**The world of computing is in transition. As chips become smaller and faster, they dissipate more heat, which is energy that is entirely wasted.**

**By some estimates the difference between the amount of energy required to carry out a computation and the amount that today's computers actually use, is some eight orders of magnitude. Clearly, there is room for improvement.**

So the search is on to find more efficient forms of computation, and there is no shortage of options.

One of the outside runners in the race to take the world of logic by storm is reversible computing. By that, computer scientists mean computation that takes place in steps that are time reversible.

So if a logic gate changes an input X into a output Y, then there is an inverse operation which reverses this step. Crucially, these must be one-to one mappings, meaning that a given input produces a single unique output.

These requirements for reversibility place tight constraints on the types of physical systems that can do this kind of work, not to mention on their design and manufacture. Ordinary computer chips do not qualify--their logic gates are not reversible and they also suffer from another problem.

When conventional logic gates produce several outputs, some of these are not used and the energy required to generate them is simply lost. These are known as garbage states. "Minimization of the garbage outputs is one of the major goals in reversible logic design and synthesis," say Himanshu Thapliyal and Nagarajan Ranganathan at the University of South Florida.

Today, they propose a new way of detecting errors in computations and say that their method is ideally applicable to reversible computing and, what's more, naturally reduces the number of garbage states that a computation produces.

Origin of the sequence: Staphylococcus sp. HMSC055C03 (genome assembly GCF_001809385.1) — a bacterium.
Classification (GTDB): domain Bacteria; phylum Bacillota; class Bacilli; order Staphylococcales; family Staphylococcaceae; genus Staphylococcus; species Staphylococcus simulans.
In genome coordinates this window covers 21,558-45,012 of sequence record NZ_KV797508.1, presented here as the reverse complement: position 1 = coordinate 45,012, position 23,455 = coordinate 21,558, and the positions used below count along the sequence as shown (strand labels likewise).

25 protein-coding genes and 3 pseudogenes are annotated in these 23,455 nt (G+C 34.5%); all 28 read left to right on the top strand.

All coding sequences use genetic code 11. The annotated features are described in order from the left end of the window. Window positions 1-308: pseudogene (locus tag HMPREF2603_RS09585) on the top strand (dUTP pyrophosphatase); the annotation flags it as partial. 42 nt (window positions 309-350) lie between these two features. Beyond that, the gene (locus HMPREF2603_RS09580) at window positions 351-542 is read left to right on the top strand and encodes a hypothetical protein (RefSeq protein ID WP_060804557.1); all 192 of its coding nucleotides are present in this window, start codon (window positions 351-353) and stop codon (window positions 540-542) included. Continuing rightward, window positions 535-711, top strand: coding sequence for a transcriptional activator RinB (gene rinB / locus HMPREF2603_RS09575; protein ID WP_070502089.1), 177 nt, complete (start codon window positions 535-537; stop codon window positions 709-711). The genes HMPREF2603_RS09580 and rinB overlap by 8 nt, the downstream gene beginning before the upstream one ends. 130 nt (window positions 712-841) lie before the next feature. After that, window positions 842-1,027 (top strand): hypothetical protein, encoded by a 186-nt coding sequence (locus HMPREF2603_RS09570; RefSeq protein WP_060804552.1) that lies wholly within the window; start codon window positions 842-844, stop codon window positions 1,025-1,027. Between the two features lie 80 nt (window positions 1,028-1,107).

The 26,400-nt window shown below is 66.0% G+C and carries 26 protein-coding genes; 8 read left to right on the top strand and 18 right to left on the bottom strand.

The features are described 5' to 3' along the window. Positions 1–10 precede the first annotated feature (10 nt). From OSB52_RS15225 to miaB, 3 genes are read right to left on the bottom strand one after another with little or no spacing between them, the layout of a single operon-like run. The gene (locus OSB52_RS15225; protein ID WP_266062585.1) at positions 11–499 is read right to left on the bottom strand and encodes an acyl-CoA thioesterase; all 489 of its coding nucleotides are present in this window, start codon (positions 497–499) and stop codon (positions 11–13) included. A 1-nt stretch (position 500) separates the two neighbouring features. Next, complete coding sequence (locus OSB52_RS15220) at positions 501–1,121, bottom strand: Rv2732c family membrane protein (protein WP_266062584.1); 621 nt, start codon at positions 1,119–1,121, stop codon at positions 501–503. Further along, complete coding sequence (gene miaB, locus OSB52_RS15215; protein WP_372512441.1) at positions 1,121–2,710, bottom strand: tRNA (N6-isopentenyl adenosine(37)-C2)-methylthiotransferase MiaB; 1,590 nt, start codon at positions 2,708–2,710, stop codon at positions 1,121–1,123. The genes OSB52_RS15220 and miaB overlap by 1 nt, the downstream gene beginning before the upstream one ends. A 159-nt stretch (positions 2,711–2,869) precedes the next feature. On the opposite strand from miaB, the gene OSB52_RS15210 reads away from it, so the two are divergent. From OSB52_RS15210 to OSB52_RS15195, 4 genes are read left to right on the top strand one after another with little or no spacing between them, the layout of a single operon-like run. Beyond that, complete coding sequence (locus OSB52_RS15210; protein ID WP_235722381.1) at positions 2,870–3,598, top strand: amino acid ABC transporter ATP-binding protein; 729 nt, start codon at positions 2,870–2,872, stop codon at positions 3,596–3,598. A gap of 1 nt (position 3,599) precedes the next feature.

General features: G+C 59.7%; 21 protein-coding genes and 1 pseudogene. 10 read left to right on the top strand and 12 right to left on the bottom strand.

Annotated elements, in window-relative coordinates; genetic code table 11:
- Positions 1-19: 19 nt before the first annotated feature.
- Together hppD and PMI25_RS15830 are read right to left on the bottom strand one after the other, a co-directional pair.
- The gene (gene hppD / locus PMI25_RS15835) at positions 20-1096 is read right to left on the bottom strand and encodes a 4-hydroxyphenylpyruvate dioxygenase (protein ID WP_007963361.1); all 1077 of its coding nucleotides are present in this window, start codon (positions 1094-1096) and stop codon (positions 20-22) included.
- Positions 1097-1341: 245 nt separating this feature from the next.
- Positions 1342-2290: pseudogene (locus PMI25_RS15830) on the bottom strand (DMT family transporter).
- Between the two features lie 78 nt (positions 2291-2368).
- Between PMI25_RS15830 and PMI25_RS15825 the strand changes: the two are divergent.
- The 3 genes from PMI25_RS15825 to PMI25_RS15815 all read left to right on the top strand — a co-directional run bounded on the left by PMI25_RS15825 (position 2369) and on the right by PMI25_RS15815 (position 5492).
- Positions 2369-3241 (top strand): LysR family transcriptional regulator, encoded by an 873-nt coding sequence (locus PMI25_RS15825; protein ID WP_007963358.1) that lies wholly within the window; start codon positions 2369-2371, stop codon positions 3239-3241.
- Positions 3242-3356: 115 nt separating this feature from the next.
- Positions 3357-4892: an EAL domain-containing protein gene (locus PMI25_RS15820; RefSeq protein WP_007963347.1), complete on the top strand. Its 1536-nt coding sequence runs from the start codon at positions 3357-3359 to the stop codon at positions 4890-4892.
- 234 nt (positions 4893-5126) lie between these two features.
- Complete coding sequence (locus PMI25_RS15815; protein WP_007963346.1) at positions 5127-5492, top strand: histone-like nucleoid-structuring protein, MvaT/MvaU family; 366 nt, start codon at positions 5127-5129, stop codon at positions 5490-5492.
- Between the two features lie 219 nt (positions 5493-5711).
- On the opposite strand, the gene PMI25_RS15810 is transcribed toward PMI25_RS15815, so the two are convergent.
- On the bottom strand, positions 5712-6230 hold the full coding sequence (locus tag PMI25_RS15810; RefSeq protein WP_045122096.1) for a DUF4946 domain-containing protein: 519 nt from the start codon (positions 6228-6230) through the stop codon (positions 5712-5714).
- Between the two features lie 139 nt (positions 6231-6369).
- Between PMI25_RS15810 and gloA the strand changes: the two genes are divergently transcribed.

Before we look at their approach, let's quickly go over a conventional method of error detection. This simply involves doing the calculation twice and comparing the results. If they are the same, then the computation is considered error free.

This method has an obvious limitation if the original computation and its duplication both make the same error.

Thapliyal and Ranganathan have a different approach which gets around this problem. If a reversible computation produces a series of outputs, then the inverse computation on these outputs should reproduce the original states.

So their idea is to perform the inverse computation on the output states and if this reproduces the original states, then the computation is error free. And because this relies on reversible logic steps, it naturally minimises the amount of garbage states that are produced in between.

There are one or two caveats, of course. The first is that nobody has succeeded in building a properly reversible logic gate so this work is entirely theoretical.

But there are a number of computing schemes that have the potential to work like this. Thapliyal and Ranganathan point in particular to the emerging technology of quantum cellular automata and show how their approach might be applied.

The beauty of this approach is that it has the potential to be dissipation-free. So not only would it use far less energy than conventional computing, it needn't lose any energy at all. At least in theory.

At first glance, that seems to contradict one of the foundations of computer science: Rolf Landauer's principle that the erasure of a bit of information always dissipates a small amount of energy as heat. This is the basic reason that conventional chips get so hot.

But this principle need not apply to reversible computing because if no bits are erased, no energy is dissipated. In fact, there is no known limit to the efficiency of reversible computing. If a perfectly reversible physical process can be found to carry and process the bits, then computing could become dissipation free.

For the moment, that's wild dream. But in the next few years, as quantum processes begin to play a larger part in computation of all kinds, we may well hear much more about reversible computing and its potential to slash the energy wasted in computing.

**Source: ZeitNews.org**

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